We become thinkers the very precise moment when we acknowledge death and discover our own mortality.
I believe the first time I truly grasped the concept of death and realized I will die one day was when I was 8 years-old. I was at home reading the shocking news about the Mexico City earthquake of 1985 and the number of deaths from the tragedy.
I remember the uneasy feeling in my body and the impossibility of doing something about it as I was holding the newspaper and seeing the word “deaths” in the story.
As I discovered that death was real, thinking about how to deal with this topic started to become serious business as well.
In his book, “The Questions of Life”, Spanish philosopher Fernando Savater says that if death is the eternal state of not being, then we have already defeated it: the day we were born.
And even if it is only one time we will defeat death, this one time and opportunity we have of being alive, every day and instant that we continue to live and enjoy life will be triumphantly ours.
With this, not only does one start to think more about life the moment we know we will die, but we also begin to feel more alive than ever.
What do we know about death? Certainly not much. We do know, as Savater explains, that death is very personal and non-transferable. We cannot die for someone else, we can only die our own death.
But death, besides being distinctly personal, is also an accurate concept of true impartiality. Death does not discriminate on race, gender, or socioeconomic class; there is no individual who can escape from it. In the eyes of death we are all equal.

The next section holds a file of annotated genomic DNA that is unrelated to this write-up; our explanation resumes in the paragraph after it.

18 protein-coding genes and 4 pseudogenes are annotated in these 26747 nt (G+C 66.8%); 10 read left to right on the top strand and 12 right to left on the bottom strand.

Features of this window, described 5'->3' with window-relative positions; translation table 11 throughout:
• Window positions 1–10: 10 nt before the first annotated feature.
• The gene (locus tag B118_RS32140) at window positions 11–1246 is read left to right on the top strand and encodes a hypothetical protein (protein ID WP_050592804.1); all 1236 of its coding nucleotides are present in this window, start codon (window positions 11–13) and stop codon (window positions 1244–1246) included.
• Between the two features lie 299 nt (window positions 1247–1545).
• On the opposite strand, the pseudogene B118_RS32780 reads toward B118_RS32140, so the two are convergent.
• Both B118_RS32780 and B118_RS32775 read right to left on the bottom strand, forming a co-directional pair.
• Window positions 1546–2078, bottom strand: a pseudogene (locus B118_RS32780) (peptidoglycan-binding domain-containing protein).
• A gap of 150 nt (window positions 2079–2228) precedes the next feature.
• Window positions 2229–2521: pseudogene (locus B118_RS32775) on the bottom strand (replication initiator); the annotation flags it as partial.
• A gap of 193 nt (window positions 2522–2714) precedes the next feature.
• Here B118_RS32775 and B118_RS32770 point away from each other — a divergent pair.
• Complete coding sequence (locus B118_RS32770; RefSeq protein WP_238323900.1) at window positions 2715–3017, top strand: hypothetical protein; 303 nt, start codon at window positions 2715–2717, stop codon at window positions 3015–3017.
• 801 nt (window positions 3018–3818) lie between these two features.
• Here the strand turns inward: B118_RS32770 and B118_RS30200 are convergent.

The certainty of death is what gives more importance to our lives. Everything we do, all our work, our hobbies, our social interactions… are all ways of resisting death.
But death is such an incomprehensible thing and so inevitably personal that it also represents the biggest fear for most people.
Some people fear about the unknown that follows death and confront such distress believing in a supernatural after-life world: a mystical place of eternal joy or punishment.
Others, not believing in gods rewarding or punishing humans, fear about the possibility that there is absolutely nothing after death, and that nothing is quite terrifying to them as well.
Perhaps a comforting way to digest this topic comes from Greek philosopher and atomic materialist Epicurus who advises on why we shouldn’t worry nor lose sleep over death: There is nothing to be afraid of because we never coexist with death and we will never feel death, as feeling is an activity (and privilege) of the living.
To feel distressed about the (gazillion) years ahead of us in which we will no longer be alive is just as capricious as to worry about the billions of years before we were born.
If we did not feel any pain being absent for all those billions of years, why should we feel concerned about a future of eternal absence?
Savater also mentions that part of the anguish we feel about death has to do with facing two difficult realities: all the joys of life we will miss when it comes to our own death, and because it will leave us without those we love in the case of others’ deaths.
It’s the conscience of death that makes life a very serious issue to think about. It’s mysterious and marvelous, a type of miracle for which we must fight and constantly reflect.
So death inevitably makes us thinkers. But not thinkers about death itself, but about life. And that should make us feel more alive and grateful.
A popular proverb says, “no one is too young to die, nor too old to live one more day.” It’s up to us to fully take advantage of the time we have and live the best life we can.